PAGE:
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FreePint BlogApps - a retrograde step?

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By Tim Buckley Owen


Abstract:

Remember when you needed some information and you'd simply visit a website to get it? Now, with the internet available from such a plethora of devices, you’re likely to have to download an app first. It feels like a backward step – but how much longer will it last?


Item:

Remember when you needed some information and you'd simply visit a website to get it? Now, with the internet available from such a plethora of devices, you’re likely to have to download an app first. It feels like a backward step – but how much longer will it last?

Yet just as FT.com’s managing director Rob Grimshaw revealed (to paidContent) that digital subscriptions to the Financial Times were on the point of overtaking print circulation, the paper also announced the launch of its Windows 8 app. Downloadable in preview from the Windows Store, it “extends the FT footprint across all three major tablet platforms: Windows, Apple and Android”.

Meanwhile rival Thomson Reuters has further strengthened its own mobile capability with its acquisition of Apsmart. It hopes this will allow it to deliver even more “expert-enriched content … through the interfaces that professionals want on the mobile devices they use”.

With so many products and interfaces now available, it’s no surprise to see a maturing "Find Your App" industry. Facebook, for example, has just started rolling out (in the United States initially) an App Center, based on personalised recommendations which it claims will ensure that only high quality social apps get listed.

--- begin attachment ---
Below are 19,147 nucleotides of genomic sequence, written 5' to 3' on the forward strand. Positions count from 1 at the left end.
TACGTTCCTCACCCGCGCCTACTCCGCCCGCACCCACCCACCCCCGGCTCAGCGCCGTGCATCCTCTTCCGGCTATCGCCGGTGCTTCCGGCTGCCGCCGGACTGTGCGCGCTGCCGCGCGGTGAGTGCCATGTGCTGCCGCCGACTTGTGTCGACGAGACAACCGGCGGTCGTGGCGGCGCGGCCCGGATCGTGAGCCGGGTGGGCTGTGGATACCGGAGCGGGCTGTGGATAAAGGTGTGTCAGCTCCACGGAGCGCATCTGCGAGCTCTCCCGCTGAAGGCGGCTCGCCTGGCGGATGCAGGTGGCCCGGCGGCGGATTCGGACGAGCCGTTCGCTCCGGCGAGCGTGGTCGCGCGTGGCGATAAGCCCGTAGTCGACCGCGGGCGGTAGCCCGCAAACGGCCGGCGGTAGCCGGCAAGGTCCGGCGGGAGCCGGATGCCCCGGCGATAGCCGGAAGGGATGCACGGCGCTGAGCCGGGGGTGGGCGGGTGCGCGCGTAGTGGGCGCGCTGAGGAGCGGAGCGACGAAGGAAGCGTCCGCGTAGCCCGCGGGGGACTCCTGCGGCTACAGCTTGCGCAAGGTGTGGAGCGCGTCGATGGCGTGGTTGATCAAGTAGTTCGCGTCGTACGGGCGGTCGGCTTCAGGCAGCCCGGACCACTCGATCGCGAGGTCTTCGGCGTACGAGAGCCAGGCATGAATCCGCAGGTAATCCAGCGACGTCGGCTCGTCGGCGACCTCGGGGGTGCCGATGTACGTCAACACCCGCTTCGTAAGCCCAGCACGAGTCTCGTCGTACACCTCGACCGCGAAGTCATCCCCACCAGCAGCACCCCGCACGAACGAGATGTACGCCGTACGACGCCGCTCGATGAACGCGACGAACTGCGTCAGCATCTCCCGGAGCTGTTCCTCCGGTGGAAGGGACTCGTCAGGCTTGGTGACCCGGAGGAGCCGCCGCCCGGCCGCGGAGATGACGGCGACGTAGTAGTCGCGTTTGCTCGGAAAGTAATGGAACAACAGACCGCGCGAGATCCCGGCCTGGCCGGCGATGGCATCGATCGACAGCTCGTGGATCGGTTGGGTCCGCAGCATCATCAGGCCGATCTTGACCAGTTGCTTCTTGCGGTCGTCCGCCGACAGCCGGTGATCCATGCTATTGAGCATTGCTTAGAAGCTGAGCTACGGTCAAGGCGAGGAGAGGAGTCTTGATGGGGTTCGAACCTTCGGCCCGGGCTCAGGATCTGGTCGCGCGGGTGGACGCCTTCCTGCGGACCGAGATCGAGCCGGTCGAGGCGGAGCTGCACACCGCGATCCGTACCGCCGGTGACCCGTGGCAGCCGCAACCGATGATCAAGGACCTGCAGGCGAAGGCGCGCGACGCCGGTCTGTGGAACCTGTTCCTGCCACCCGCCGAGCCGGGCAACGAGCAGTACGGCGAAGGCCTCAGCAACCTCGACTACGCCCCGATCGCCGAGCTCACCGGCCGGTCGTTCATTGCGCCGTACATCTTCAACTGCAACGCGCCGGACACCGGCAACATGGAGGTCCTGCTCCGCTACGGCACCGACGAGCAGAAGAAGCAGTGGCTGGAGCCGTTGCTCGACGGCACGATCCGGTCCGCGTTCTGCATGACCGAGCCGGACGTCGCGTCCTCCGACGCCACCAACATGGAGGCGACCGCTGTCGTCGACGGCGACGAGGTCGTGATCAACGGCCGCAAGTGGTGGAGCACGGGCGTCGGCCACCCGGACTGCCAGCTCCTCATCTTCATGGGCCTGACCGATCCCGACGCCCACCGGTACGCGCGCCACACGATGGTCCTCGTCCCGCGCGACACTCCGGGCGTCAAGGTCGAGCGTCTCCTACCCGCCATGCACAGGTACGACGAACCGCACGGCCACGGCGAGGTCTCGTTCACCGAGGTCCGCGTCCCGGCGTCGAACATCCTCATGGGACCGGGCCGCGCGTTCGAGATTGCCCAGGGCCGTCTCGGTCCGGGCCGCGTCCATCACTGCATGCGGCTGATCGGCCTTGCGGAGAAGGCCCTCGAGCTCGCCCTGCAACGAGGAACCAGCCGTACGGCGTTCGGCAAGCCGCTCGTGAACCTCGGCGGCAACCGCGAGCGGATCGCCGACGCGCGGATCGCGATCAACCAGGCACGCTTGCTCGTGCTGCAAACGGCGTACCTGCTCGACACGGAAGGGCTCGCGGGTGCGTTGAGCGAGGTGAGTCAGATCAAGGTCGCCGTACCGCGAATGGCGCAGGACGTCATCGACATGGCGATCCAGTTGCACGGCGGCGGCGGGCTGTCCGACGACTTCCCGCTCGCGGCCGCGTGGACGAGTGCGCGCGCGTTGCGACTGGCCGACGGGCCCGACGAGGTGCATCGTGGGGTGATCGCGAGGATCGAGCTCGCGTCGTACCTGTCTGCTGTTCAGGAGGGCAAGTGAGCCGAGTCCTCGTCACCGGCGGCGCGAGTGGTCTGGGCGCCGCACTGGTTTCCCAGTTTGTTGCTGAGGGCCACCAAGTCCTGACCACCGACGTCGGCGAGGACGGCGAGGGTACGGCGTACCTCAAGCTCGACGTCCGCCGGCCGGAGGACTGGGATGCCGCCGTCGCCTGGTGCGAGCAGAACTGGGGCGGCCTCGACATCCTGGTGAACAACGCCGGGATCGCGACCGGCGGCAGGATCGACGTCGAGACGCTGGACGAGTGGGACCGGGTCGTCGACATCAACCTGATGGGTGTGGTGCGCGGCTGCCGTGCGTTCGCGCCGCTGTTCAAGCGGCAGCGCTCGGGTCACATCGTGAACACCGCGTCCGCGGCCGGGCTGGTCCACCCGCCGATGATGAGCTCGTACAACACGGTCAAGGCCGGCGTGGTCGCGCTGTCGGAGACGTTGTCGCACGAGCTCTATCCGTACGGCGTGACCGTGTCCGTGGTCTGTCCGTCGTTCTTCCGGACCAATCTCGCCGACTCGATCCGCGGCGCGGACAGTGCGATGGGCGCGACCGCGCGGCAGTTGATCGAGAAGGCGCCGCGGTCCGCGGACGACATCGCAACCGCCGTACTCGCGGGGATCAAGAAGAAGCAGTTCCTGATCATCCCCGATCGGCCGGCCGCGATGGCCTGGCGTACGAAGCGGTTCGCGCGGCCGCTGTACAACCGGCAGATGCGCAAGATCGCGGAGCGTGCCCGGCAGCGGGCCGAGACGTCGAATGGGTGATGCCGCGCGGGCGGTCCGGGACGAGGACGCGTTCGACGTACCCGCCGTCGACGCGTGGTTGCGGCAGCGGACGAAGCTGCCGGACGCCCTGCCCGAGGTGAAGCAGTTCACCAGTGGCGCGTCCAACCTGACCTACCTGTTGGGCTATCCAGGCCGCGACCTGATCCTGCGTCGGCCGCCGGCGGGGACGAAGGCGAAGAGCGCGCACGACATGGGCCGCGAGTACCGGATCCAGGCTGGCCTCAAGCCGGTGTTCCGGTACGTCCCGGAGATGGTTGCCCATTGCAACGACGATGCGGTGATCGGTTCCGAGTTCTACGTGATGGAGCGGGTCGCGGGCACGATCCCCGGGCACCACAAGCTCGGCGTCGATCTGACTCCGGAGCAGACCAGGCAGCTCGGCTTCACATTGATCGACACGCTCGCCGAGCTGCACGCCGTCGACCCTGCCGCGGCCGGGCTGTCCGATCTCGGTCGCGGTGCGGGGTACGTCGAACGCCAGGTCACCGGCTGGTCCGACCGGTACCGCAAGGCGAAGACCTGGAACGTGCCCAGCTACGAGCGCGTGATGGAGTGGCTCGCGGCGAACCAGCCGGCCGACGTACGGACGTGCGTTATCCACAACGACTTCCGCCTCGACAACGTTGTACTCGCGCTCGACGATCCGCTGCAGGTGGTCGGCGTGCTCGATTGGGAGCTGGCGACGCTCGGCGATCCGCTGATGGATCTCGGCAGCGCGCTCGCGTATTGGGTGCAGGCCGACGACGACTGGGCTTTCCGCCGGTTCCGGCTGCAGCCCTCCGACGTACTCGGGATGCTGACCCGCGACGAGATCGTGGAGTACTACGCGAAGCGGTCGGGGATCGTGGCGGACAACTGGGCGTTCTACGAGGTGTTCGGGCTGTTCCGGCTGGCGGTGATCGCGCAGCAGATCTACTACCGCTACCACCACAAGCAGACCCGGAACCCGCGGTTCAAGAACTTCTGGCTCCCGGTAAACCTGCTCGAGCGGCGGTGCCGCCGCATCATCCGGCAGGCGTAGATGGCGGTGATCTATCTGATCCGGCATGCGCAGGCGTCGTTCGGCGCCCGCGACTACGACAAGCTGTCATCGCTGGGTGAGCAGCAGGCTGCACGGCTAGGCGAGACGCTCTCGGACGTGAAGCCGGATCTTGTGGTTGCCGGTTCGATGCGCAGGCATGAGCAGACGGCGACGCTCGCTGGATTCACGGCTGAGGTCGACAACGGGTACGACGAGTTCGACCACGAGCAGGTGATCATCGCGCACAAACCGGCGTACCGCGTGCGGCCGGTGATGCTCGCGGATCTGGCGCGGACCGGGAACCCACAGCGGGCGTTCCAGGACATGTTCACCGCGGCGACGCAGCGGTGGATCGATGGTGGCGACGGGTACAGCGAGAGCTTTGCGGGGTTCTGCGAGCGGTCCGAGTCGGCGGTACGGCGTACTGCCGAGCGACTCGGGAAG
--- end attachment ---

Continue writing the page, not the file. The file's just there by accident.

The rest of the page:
It’s happening in the business-to-business market as well: Infosources Publishing’s Mobile Apps for Law has recently launched an RSS feed just to help people keep up with newly released apps for legal research and utilities. You can see why such a service is needed: It already has over 900 apps in its database.

But that’s a drop in the ocean compared with the 600,000 mobile apps to which Apple is gatekeeper. According to the Wall Street Journal, Apple is about to release a new way for app developers to track who uses their software, with the aim of squaring the circle of providing useful data while better protecting users’ privacy.

It’s all good news for info pros – offering plenty of opportunity to add value to their organisations by keeping track of it all. But it still sounds like a bit of a retrograde step.

When the pioneering online market research database MAID migrated its entire content to the web in the 1990s (abortively at the first attempt, as it turned out, but to the astonishment of people in the industry) a key rationale was that it did away with the need for a specially installed proprietary interface. Now, though, it seems that the mobile app has brought us full circle.

Alex Kutsishin of mobile website designer Fiddlefly recently told EContent Magazine that “there is a better way to do things… that does not involve clunky downloads”. He’s self-interested of course – but is it only a question of time before he’s proved right?


 

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Tim is an information skills trainer and writer on the information industry with over 40 years' experience in the profession. His career has encompassed information management, writing, editing, training, government policy advice and corporate media & marketing.

Besides writing for FreePint, Tim runs courses for training providers and private clients on enquiry handling, abstracting & summarising, information packaging & presentation and information management. The sixth edition of his classic handbook Successful Enquiry Answering Every Time is published by Facet Publishing. You can find details of Tim's training services at www.buckleyowen.com.

Tim can also be reached at tim.buckleyowen@freepint.com

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